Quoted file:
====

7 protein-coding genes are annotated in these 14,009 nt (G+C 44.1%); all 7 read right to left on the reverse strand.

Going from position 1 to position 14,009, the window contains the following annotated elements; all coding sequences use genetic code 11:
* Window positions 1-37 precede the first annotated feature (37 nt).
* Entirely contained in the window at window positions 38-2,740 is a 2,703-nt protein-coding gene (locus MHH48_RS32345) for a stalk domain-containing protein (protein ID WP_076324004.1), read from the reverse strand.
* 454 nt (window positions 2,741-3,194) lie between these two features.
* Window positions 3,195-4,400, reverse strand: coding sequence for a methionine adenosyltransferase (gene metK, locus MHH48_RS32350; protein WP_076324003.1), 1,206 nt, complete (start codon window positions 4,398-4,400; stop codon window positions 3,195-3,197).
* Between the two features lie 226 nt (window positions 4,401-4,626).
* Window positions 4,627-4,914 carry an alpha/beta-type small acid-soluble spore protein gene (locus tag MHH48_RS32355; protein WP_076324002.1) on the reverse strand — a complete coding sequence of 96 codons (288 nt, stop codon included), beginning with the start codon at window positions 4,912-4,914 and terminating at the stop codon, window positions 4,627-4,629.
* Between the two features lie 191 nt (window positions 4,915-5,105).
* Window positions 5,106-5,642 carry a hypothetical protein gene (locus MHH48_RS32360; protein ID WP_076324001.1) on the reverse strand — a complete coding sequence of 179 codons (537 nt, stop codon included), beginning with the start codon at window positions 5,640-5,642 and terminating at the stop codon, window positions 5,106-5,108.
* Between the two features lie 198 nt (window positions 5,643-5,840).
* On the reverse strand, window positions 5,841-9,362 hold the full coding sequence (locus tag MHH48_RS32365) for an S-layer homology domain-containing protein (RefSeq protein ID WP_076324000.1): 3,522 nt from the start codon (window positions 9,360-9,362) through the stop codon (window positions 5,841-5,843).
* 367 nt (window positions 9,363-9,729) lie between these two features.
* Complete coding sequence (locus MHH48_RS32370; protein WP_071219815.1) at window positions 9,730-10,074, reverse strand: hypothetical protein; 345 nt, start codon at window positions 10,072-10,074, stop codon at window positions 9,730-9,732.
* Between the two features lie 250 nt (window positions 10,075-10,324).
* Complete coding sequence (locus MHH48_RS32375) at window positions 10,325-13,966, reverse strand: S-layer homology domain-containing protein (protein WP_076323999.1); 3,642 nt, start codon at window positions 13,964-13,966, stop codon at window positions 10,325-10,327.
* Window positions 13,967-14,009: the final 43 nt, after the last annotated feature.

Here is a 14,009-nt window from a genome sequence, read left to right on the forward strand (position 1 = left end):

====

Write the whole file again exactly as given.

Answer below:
7 protein-coding genes are annotated in these 14,009 nt (G+C 44.1%); all 7 read right to left on the reverse strand.

Going from position 1 to position 14,009, the window contains the following annotated elements; all coding sequences use genetic code 11:
* Window positions 1-37 precede the first annotated feature (37 nt).
* Entirely contained in the window at window positions 38-2,740 is a 2,703-nt protein-coding gene (locus MHH48_RS32345) for a stalk domain-containing protein (protein ID WP_076324004.1), read from the reverse strand.
* 454 nt (window positions 2,741-3,194) lie between these two features.
* Window positions 3,195-4,400, reverse strand: coding sequence for a methionine adenosyltransferase (gene metK, locus MHH48_RS32350; protein WP_076324003.1), 1,206 nt, complete (start codon window positions 4,398-4,400; stop codon window positions 3,195-3,197).
* Between the two features lie 226 nt (window positions 4,401-4,626).
* Window positions 4,627-4,914 carry an alpha/beta-type small acid-soluble spore protein gene (locus tag MHH48_RS32355; protein WP_076324002.1) on the reverse strand — a complete coding sequence of 96 codons (288 nt, stop codon included), beginning with the start codon at window positions 4,912-4,914 and terminating at the stop codon, window positions 4,627-4,629.
* Between the two features lie 191 nt (window positions 4,915-5,105).
* Window positions 5,106-5,642 carry a hypothetical protein gene (locus MHH48_RS32360; protein ID WP_076324001.1) on the reverse strand — a complete coding sequence of 179 codons (537 nt, stop codon included), beginning with the start codon at window positions 5,640-5,642 and terminating at the stop codon, window positions 5,106-5,108.
* Between the two features lie 198 nt (window positions 5,643-5,840).
* On the reverse strand, window positions 5,841-9,362 hold the full coding sequence (locus tag MHH48_RS32365) for an S-layer homology domain-containing protein (RefSeq protein ID WP_076324000.1): 3,522 nt from the start codon (window positions 9,360-9,362) through the stop codon (window positions 5,841-5,843).
* 367 nt (window positions 9,363-9,729) lie between these two features.
* Complete coding sequence (locus MHH48_RS32370; protein WP_071219815.1) at window positions 9,730-10,074, reverse strand: hypothetical protein; 345 nt, start codon at window positions 10,072-10,074, stop codon at window positions 9,730-9,732.
* Between the two features lie 250 nt (window positions 10,075-10,324).
* Complete coding sequence (locus MHH48_RS32375) at window positions 10,325-13,966, reverse strand: S-layer homology domain-containing protein (protein WP_076323999.1); 3,642 nt, start codon at window positions 13,964-13,966, stop codon at window positions 10,325-10,327.
* Window positions 13,967-14,009: the final 43 nt, after the last annotated feature.

Here is a 14,009-nt window from a genome sequence, read left to right on the forward strand (position 1 = left end):